GH: Both the mythical women you write about – say Sita in The Liberation of Sita – and the real women – say Sharada in The Sickle and the Scalpel – are in search of control over their lives, choices and relationships. But, arguably, your Sita fares somewhat better than Sharada in her quest for freedom, and her subversion of notions of love and sacrifice. Is it easier for a writer to visualise a mythical woman realising herself rather than a woman from history or fiction?

Volga: I think so. Actually, a writer has quite a bit of freedom when writing about mythology. Of course, she has great responsibility too, partly because our mythology is deeply rooted in religion. And partly because of the way the fundamentalists and the right-wing react to mythology as well as religion. It’s not that we are afraid; but if we are not careful as writers, the whole debate or discourse we want to engage with gets side-lined. So we have to figure out ways to make freedom and responsibility work together.

When Chalam was writing, he had much more freedom than we do. (He wrote from 1925 to 1975.) His way of dealing with mythology is hilarious and thought provoking. My approach is different – it’s not humorous. And I do not ignore the original text completely. I want to retain the original flavour of the characters. I don’t imagine Sita as a woman of modern thought from her childhood, or Ahalya as a wise woman from her early years. Their sufferings and struggles make these women strong, wise and free. Readers also go through this process as they relate to the struggle and the hard earned freedom of the characters – and hopefully, the readers also grow stronger.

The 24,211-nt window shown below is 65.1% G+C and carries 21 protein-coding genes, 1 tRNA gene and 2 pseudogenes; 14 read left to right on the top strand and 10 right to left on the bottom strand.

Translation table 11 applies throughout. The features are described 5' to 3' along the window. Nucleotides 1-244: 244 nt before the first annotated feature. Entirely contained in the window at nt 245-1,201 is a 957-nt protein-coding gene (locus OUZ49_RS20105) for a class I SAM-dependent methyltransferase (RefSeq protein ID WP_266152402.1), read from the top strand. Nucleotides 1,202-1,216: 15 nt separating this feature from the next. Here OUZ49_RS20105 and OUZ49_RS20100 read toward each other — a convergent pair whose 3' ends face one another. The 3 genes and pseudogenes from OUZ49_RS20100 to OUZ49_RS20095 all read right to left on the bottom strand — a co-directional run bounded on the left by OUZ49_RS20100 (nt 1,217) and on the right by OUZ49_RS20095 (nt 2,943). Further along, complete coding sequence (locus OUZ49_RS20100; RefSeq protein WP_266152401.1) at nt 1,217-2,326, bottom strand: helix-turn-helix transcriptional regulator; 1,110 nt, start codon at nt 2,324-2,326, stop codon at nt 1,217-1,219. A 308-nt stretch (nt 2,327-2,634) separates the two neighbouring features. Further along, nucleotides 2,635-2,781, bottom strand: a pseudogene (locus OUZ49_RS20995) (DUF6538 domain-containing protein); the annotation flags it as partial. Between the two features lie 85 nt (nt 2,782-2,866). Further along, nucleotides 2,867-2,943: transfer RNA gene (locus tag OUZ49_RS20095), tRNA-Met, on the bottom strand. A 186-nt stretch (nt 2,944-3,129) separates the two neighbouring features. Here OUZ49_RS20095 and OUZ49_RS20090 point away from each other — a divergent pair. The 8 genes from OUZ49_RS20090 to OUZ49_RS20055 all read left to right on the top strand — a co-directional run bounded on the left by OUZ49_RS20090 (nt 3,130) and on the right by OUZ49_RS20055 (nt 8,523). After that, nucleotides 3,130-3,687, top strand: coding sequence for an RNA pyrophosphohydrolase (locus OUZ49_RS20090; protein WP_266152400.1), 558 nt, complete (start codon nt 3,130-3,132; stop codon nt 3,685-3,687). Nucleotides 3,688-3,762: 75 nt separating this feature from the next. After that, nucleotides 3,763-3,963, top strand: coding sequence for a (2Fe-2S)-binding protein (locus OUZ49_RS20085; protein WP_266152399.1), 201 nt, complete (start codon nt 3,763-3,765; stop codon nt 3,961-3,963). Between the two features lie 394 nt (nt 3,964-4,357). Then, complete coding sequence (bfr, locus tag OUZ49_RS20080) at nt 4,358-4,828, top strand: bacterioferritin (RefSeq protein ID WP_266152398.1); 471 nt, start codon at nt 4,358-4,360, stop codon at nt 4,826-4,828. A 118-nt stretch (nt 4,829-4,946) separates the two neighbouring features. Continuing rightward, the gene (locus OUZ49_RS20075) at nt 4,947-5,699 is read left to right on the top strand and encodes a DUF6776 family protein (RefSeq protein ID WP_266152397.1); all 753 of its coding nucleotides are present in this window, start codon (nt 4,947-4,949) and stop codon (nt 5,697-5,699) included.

So freedom, responsibility, strategy, purpose – so many things work together consciously or unconsciously. In Ahalya’s story it works unconsciously; so it does in Surpanakha’s strategy. In Renuka’s or Urmila’s, it works consciously.

GH: The rewriting of myth helps you to engage with some deeply philosophical questions in the context of a better life for women. In The Liberation of Sita, I was struck by Surpanakha’s attempt to redefine beauty and self-esteem. She says “Gradually I learned to love my hands. I learned how to create, work and serve with these hands.” From the passive site of beauty, the face, which can merely be looked at, she progresses to her hands, active makers of beauty. From appearance, inviting gaze, the woman develops into someone who is recognised for her work. From an ornament, she grows into a creator. Would you comment on how you imagined Surpanakha and rewrote her story, independent of a relationship with a man?